Gam Solub is one of Tufts’ up-and-coming bands, and with a new EP on the horizon, they only seem to be gathering steam. Recently, I had the pleasure of sitting down with three of Gam Solub’s members to discuss their band’s inception, their experiences thus far, and their plans for the future.
When I asked guitar player Sam Golub where we should conduct the interview, he led me right to the heart of their music: the Wren 240s. By 5pm, I had a camera set up in one of their dorm rooms, and I was preparing to sit on a carpet with three band members and my cozy socks. The setting felt strange for an interview, but very connected to Gam Solub’s essence. The band is, at its core, just guys bein’ dudes. They constantly hang out together in non-musical contexts, they have fun, they roll deep at parties. They are clearly good friends. Seeing such organic musical camaraderie from the outside is really refreshing, and it makes me excited about their prospects for the future.
Over the course of the next 10 minutes, bandmates Ethan Isenman, Sam Golub, and Tim Holt casually explained Gam Solub’s origins to me. They met each other individually, with Tim and Sam knowing each other from high school in New Jersey. Their story reminded me of Sam and Ethan jamming together during the Hillel freshman retreat last year. I also learned the significance of the Wren 240s, which acts as a rehearsal space in addition to living quarters. I was curious: did this informal approach to rehearsing affected their sound? I went to one of their frequent on-campus shows to find out for myself.
This show took place at Theta Chi, off Packard Ave. The venue was, in a word, cozy. Theta Chi’s basement features a low ceiling, and can maybe accommodate 35 comfortably. One corner of the room was dedicated to food and drinks, provided by Tufts Dance Marathon, and the other was dedicated to the performers. This setup eliminated the boundaries between performer and audience. One could easily stand inches from the musicians if they wanted to. Although the small size of the room had me worried about the acoustics, it was a photographer’s dream.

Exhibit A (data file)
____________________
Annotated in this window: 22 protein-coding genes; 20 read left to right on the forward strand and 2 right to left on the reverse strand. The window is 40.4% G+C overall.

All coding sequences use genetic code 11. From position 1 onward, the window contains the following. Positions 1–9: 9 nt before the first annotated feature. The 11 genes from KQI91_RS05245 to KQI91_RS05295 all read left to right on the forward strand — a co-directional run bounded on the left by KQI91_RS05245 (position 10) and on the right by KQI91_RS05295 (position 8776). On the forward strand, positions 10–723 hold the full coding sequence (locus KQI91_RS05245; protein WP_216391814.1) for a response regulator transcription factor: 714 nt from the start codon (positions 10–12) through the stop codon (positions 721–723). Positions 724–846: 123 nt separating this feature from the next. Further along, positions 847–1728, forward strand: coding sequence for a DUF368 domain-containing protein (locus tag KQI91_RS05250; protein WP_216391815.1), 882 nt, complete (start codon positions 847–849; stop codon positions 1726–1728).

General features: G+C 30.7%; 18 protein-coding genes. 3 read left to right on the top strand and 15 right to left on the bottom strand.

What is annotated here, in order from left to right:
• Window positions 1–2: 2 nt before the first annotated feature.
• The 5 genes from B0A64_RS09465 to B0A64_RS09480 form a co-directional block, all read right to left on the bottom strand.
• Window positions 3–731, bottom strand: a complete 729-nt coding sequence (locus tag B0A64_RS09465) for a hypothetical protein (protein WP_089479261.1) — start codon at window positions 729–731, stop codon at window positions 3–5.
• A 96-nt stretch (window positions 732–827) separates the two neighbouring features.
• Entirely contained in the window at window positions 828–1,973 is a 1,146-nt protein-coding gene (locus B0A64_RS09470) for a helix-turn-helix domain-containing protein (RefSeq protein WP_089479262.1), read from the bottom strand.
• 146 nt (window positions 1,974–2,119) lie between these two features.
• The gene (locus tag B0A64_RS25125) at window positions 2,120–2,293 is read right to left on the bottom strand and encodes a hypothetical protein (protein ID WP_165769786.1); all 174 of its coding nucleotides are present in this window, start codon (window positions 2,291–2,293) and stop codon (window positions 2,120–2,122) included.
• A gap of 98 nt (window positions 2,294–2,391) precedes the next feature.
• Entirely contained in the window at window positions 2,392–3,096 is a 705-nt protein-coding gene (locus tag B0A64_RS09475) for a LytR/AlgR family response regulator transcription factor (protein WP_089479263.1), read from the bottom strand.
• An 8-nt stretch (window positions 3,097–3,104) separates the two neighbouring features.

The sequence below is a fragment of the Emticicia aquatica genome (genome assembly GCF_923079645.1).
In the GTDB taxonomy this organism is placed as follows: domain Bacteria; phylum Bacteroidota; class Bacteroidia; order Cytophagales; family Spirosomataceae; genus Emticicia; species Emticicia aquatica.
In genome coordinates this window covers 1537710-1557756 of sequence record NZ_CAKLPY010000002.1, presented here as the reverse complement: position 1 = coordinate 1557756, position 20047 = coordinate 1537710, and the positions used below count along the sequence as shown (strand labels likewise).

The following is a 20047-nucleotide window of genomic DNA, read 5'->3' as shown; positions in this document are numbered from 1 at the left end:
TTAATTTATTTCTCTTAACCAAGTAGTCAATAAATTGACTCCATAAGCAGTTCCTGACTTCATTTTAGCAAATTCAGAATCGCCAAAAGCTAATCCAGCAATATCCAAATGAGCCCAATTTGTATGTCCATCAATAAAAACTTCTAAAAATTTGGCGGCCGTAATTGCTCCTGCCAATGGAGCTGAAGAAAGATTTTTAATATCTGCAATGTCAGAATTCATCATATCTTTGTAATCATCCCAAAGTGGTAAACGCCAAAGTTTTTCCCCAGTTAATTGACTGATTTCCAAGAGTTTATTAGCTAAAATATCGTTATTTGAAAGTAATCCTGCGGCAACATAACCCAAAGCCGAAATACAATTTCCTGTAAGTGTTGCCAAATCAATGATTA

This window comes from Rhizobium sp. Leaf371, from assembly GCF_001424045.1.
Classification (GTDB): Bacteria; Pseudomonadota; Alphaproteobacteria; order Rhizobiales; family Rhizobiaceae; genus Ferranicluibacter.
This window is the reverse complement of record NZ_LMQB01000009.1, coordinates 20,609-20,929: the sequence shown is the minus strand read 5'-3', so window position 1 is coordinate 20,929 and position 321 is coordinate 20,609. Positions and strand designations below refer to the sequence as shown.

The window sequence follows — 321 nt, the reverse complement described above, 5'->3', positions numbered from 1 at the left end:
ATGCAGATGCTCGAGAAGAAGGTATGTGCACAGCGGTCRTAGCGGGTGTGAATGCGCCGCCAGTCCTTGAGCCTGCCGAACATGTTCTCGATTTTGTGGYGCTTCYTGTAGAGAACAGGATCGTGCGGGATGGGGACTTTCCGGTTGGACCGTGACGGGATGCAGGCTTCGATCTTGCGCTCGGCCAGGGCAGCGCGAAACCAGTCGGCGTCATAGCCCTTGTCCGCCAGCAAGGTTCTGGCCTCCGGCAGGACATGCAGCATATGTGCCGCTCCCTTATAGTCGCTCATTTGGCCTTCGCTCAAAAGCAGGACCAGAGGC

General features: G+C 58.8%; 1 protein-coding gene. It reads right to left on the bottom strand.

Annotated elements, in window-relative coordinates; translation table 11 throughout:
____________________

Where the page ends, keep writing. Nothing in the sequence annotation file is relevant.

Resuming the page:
After a short set from Oakland, the opening act, Gam Solub took the “stage”. The audience numbered relatively few, but it seemed like they all knew the band. Everyone warmed up to their tunes in no time, and band members exchanged little quips with various audience members in between songs. All of the band members certainly know how to have fun. During one tune, I crouched down in front of Ethan and Sam, who were playing their respective guitars. Ethan noticed what I was doing and smiled a big, cheesy smile right into the camera. My ensuing laughter impeded my photography and I had to take a break.
Musically, it was clear that the band rehearses very often. As they played a combination of both covers and originals, they worked with such unity that they were able to switch up sections of tunes with no prior planning, to great effect. In the middle of one song, pianist Nate Hirsch turned to his bandmates and said “I’m going to take a piano solo”. The others then ceased playing 4 beats before the start of the form so Nate could have a dramatic piano entrance. It went off without a hitch and the crowd went nuts. Being able to execute something like that off the cuff demonstrates a deep bond, deeper than one between musicians. It was clear to me that their friendship and their cohabitation prepared them for all kinds of impromptu antics. Check out our interview with the band here: